Transformative Experience

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Transformative Experience
Transformative Experience cover.jpg
AuthorL. A. Paul
CountryUnited States
GenreNonfiction philosophy
PublisherOxford University Press
Publication date
Media typePrint (Hardcover)

Transformative Experience is a 2014 book by philosopher L. A. Paul. The book analyzes decision-making in circumstances where one of the possible options offers a radically new experience that cannot be assessed in advance, such as deciding to become a parent, or choosing to alter one's physical or mental capabilities. Transformative Experience was covered in numerous popular and academic outlets, including The New York Times, The Times Literary Supplement, Commonweal, Mind, Dialogue, and the Australasian Journal of Philosophy.


Rational choice models of decision-making suggest gathering information on options and then proceeding with the option that best fits a person's current preferences and values. Paul argues that such a decision-making process is not possible for some options, called "transformative experiences", because the experience fundamentally transforms the person experiencing it. Paul offers a hypothetical example of a decision to become a vampire. Because a person would be fundamentally transformed by becoming a vampire, they cannot possibly know in advance what being a vampire is like. Other vampires might offer information, but their advice is likely shaped by their own irreversible choice. In this situation, a fully informed comparison of preferences and values is impossible.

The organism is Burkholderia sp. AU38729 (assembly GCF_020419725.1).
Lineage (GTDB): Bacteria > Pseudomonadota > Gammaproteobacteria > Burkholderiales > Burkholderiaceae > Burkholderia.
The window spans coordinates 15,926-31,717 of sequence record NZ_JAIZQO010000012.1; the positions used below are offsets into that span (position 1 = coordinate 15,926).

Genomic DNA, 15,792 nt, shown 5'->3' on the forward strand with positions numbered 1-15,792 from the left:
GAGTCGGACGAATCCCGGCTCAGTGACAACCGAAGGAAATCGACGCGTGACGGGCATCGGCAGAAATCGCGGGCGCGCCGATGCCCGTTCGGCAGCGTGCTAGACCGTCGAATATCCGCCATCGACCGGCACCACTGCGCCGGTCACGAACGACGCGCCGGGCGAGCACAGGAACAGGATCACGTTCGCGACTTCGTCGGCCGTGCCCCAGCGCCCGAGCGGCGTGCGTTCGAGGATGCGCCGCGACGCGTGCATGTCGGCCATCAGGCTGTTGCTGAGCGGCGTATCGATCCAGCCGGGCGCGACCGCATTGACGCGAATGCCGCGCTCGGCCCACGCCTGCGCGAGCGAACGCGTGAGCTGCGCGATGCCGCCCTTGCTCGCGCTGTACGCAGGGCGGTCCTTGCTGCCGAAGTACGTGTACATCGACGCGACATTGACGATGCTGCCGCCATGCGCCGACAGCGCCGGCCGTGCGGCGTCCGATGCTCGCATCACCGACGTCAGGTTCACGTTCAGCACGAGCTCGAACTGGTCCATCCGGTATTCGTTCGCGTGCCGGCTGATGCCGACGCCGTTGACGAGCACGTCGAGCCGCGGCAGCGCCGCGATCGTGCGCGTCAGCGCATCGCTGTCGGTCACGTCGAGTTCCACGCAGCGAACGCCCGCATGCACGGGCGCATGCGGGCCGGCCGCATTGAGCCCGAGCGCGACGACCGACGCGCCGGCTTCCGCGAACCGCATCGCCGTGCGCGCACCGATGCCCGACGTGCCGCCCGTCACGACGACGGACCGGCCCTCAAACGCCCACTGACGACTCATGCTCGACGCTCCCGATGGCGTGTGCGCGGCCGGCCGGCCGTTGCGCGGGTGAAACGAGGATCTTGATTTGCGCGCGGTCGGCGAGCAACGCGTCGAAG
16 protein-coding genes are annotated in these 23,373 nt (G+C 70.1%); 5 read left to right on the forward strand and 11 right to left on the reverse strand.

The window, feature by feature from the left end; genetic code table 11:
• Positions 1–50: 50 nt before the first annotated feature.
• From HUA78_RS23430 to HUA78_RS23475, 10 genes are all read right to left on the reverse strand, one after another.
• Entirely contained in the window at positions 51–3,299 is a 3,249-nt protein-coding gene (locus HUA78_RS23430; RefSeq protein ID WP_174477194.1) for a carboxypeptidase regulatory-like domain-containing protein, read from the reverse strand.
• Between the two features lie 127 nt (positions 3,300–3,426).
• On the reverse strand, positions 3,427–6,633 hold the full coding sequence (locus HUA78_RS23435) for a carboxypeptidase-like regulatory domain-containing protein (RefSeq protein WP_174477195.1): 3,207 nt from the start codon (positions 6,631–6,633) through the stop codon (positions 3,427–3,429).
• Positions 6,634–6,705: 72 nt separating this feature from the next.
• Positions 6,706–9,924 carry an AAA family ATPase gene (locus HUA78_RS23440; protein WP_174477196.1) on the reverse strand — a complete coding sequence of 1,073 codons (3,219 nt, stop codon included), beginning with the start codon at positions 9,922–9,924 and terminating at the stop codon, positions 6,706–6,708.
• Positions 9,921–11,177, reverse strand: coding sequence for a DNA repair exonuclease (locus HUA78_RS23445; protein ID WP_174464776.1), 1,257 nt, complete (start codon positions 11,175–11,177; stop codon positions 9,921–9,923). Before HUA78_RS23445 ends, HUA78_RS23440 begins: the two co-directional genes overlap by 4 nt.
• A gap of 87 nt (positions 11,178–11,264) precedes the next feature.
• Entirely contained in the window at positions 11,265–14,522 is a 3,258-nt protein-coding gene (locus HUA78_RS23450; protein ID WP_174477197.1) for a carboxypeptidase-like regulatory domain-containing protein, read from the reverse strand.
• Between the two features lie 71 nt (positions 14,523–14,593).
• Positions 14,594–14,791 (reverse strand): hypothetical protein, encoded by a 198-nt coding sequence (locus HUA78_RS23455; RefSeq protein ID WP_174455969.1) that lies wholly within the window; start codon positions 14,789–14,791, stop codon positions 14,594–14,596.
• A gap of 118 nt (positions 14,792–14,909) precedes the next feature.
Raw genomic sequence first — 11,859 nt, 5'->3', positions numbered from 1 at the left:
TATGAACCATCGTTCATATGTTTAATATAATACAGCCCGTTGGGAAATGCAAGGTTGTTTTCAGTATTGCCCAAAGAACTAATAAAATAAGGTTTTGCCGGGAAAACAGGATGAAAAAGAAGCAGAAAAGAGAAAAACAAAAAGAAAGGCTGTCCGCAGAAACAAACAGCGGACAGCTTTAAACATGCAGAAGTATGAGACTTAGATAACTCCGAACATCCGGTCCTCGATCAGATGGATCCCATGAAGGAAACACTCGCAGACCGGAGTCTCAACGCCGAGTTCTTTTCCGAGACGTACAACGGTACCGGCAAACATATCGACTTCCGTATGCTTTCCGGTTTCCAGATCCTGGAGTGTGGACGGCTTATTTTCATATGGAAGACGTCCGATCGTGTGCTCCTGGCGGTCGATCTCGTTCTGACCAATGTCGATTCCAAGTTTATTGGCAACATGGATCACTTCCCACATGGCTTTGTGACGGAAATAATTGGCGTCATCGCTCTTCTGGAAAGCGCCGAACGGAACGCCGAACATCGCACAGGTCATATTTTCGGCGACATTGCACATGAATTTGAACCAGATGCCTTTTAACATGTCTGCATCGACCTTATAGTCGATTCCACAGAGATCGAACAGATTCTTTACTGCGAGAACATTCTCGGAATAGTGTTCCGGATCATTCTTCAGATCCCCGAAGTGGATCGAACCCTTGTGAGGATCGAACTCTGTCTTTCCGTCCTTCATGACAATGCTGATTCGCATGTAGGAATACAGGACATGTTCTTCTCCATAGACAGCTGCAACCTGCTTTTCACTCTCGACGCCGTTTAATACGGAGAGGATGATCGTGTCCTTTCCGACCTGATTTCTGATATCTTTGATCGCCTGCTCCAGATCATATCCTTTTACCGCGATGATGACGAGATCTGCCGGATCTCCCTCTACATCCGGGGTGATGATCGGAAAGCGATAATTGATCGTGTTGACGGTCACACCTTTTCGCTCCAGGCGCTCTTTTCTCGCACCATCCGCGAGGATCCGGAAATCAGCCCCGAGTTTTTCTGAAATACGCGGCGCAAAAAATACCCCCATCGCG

Paul argues that several major life choices, such as having a child, converting to a religion, or medically altering one's physical and mental capacities, are transformative experiences that are structurally similar to becoming a vampire. A transformative experience changes the values and preferences held before making the decision. Making a choice therefore requires either relying on current preferences that may be incompatible with preferences developed after a transformative experience, or it requires relying on possibly biased or unreliable input from others about their transformative experiences. As neither of these options is consistent with a first-person preference-based rational decision-making model, making a rational decision about transformative experiences requires thinking about the decision-making process differently. Rather than focusing on a specific personal outcome, Paul suggests instead considering the value of "revelation" by weighing the value of becoming a different person against the value of remaining the same person.